Liberty University Continues Descent By Hiring Disgraced Baylor Athletic Director

FILE - In this Nov. 28, 2007, file photo, Art Briles answers questions after being introduced as the new coach of the Baylor University football team during a press conference in Waco, Texas. Baylor University has explained for the first time how Briles, the school's former football coach and others responded to a woman's claims that she was gang-raped by five players. University officials told The Dallas Morning News on Friday, Nov. 11, 2016, that the student-athlete informed her coach in April 2013 that she had been assaulted a year earlier and provided the names of the players. The university contends the coach reported the matter to Briles, ex-athletic director Ian McCaw and a sports administrator. (AP Photo/Duane A. Laverty, File

Liberty University has been all over the headlines in 2016, and not for good reasons. It’s leader, Jerry Falwell, Jr., has been an ardent supporter of Donald J. Trump, a man who has lived anything but a Christian existence. Liberty’s student population has not been extremely happy with the leadership’s active role in promoting Trump, and the problem has been made worse by Falwell’s censorship of Trump criticism on Liberty’s campus.


However, that is not the only questionable decision Falwell has made recently. Liberty just announced that it has hired Ian McCaw to be its athletic director. This is big news for anyone who payed attention to McCaw’s last job as AD of a Christian university:

“My vision for Liberty is to position it as a pre-eminent Christian athletic program in America,” McCaw said during a news conference in Lynchburg.

McCaw is well acquainted with Christian athletics. In May, he left his job as the athletic director at Baylor, another eminent Christian university. His departure followed a devastating investigation that found that the leaders of the football team and the athletic department had looked away when told of multiple gang rapes and sexual assault.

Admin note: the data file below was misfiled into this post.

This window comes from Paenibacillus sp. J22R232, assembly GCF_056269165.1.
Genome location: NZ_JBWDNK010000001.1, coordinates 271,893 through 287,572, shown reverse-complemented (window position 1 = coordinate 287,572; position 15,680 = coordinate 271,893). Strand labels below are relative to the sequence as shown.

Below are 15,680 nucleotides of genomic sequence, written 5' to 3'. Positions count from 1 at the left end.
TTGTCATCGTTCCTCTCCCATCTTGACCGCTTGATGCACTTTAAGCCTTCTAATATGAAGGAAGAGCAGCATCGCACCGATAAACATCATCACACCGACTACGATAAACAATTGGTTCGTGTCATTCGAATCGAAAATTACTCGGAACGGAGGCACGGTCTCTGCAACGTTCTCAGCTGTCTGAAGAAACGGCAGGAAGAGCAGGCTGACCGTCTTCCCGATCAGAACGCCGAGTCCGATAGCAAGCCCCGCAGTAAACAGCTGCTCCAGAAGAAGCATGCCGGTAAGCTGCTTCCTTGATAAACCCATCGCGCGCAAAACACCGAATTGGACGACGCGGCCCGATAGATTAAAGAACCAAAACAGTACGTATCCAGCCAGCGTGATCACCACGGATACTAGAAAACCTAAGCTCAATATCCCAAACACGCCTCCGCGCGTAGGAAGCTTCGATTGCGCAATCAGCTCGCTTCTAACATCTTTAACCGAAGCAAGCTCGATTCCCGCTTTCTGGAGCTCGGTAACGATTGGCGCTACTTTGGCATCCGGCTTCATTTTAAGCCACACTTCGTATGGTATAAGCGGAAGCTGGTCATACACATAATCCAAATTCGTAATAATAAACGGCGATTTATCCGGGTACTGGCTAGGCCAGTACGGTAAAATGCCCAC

The Baylor scandal rocked the university, which, like Liberty, has boasted strong Christian morals on its campus. Falwell’s hiring of McCaw raised more student outrage, which Falwell responded to by saying the university totally checked him out and he’s good.

The hiring of McCaw has also proved contentious. As the university’sFacebook page filled up with angry comments, Falwell felt compelled to offer explanations on the university’s website. He said Liberty had conducted an “investigation.” It found that McCaw was a fine man. Far from being pushed out of Baylor, Falwell said, McCaw’s “decision to resign was his own choice.”

“If he made any mistakes at Baylor,” Falwell said — let us pause here to appreciate his use of the conditional — “they appear to be technical and unintentional.” There is not an athletic director in America, Falwell added, who better understands the importance of complying with federal guidelines on reporting any sexual assault on a campus.


What’s really going on here is Falwell seeing dollar signs. He saw them in Donald Trump and he sees them in McCaw, who oversaw tremendous atheltic growth, and raised a lot of money for Baylor because of it. This worship of gold and glory over God is incredibly disheartening to see in one of the biggest evangelical institutions in higher education, but at this point, it is not terribly surprising.


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